Vaccinations

The Societal Benefits of Mandatory Vaccinations for Children

Background

The government is toying with the idea of making vaccinations mandatory for children. Because children must be properly vaccinated before starting school, we are partway there. Here's what you need to know about the issue.
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How They Work

Vaccines usually contain, along with chemicals to help your body better react to the immunization, parts of dead viruses. When these parts enter your blood stream through muscle tissue, the white blood cells in your body create antibodies that destory the parts of the dead virus. Your body saves these antibodies, so then if the disease ever enters your body again, it can be destroyed without the individual having to suffer the effects of the illness.
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Benefits of Vaccinations

Monetary Societal Gains

In this time of economic hardship in the United States, some dissenters against vaccinations have begun saying that, without vaccinations, we would be saving some of society's money. Chemists and other bio-technicians would not have to be paid for creating the vaccine. The vaccine would not have to be tested. Doctors and nurses wages would be lessened from fewer hours worked. However, these individuals do not stop to consider the time in school lost by children sick from vaccine-preventable diseases, the wages of parents lost to stay home with their sick children, and the lost wages of children who died because of the debilitating effects of avoidable diseases.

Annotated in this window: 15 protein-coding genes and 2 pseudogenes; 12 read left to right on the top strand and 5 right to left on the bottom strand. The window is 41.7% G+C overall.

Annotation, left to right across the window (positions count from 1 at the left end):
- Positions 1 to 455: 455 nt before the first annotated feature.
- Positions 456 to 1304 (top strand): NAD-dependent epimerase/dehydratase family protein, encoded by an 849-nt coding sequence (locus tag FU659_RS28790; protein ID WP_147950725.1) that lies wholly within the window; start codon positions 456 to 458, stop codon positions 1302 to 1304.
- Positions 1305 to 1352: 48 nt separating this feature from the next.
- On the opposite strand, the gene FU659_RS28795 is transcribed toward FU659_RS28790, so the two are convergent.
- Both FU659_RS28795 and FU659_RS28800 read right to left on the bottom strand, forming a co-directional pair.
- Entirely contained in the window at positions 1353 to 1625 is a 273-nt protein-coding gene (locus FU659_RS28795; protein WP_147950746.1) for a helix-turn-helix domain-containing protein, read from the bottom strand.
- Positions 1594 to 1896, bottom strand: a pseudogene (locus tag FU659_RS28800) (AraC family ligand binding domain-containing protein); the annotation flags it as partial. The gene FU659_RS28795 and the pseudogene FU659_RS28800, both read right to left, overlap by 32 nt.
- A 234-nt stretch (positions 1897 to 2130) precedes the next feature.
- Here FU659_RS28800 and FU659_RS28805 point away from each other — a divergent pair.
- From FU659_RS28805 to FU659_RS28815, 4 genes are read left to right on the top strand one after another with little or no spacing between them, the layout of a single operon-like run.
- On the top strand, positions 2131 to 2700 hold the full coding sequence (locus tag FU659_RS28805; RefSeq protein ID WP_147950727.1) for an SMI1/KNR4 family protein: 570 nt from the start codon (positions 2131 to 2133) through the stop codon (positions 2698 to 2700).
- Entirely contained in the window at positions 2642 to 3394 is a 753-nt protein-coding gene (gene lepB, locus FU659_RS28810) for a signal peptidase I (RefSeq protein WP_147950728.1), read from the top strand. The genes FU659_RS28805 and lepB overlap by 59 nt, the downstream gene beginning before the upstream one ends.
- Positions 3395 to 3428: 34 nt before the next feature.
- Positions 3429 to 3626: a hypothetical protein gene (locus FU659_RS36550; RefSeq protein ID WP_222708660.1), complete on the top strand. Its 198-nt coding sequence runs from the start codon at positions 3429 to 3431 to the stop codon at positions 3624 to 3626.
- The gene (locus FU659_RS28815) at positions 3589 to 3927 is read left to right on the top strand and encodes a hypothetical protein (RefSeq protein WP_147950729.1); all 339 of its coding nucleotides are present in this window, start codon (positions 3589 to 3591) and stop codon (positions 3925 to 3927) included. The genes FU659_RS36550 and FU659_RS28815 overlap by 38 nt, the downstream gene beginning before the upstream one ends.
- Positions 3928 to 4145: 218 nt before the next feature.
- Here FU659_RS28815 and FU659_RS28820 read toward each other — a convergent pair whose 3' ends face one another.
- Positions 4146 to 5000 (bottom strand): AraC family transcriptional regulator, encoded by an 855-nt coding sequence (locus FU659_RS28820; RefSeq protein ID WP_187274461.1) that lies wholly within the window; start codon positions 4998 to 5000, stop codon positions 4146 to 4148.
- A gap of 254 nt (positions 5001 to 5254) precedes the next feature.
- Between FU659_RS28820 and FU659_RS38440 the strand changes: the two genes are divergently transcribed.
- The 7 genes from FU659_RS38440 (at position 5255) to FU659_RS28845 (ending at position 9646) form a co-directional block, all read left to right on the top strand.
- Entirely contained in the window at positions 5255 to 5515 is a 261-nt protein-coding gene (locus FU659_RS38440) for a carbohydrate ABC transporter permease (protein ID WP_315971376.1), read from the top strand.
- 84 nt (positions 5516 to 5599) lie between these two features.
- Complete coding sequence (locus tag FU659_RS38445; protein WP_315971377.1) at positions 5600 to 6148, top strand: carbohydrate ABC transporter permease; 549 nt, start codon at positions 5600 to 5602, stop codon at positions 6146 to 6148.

In fact, the CDC estimated that children who received their vaccines from 1994 and 2014 have saved society $1.38 trillion in "societal costs." Even more astounding is UNICEF's estimation that an additional $6.2 billion could be saved if vaccines were more prominent in some of the poorest countries (Vaccines Procon.org).

Herd Immunity

Opponents to vaccinations claim that vaccines can have "serious and sometimes fatal side effects", but they are mistaken. The CDC claims that while all vaccines have the potential of causing a life-threating allergic reaction, anaphylaxis, only about one per million children are affected (Vaccines ProCon.org.). Taking that chance (a 0.0001% chance) is much better than the odds of dying from a vaccine-preventable disease (1,501,000 children die globally from diseases like rotavirus, pneumococcus, pertussis, Hib, measles, and tetanus) - all deaths that could have been avoided by a simple doctor's visit. Furthermore, vaccinating a majority of the population leads to a phenomenon called ‘herd immunity;’ a scenario in which contagious diseases have an extremely small impact on a population in which most people are vaccinated because there are so few unvaccinated people that the disease can travel through (Herd Immunity (Community Immunity)).
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Questions

A few questions for you readers...


What is your stance on mandatory vaccinations?

Did your position change because of the evidence presented?

What information did you find interesting, confusing, or otherwise?

Sources

All sources can be found in the 'Works Cited' essay (link below). In order to find evidence that opposed this argument, I found information on credible-looking, but inherently biased websites. I also wanted a more individual point of view as to why children should not be vaccinated, so one source was a woman's blog. All evidence perpetuating the argument that vaccines should be mandatory, I ensured, originates from credible sites linked and fact-checked with multiple other articles.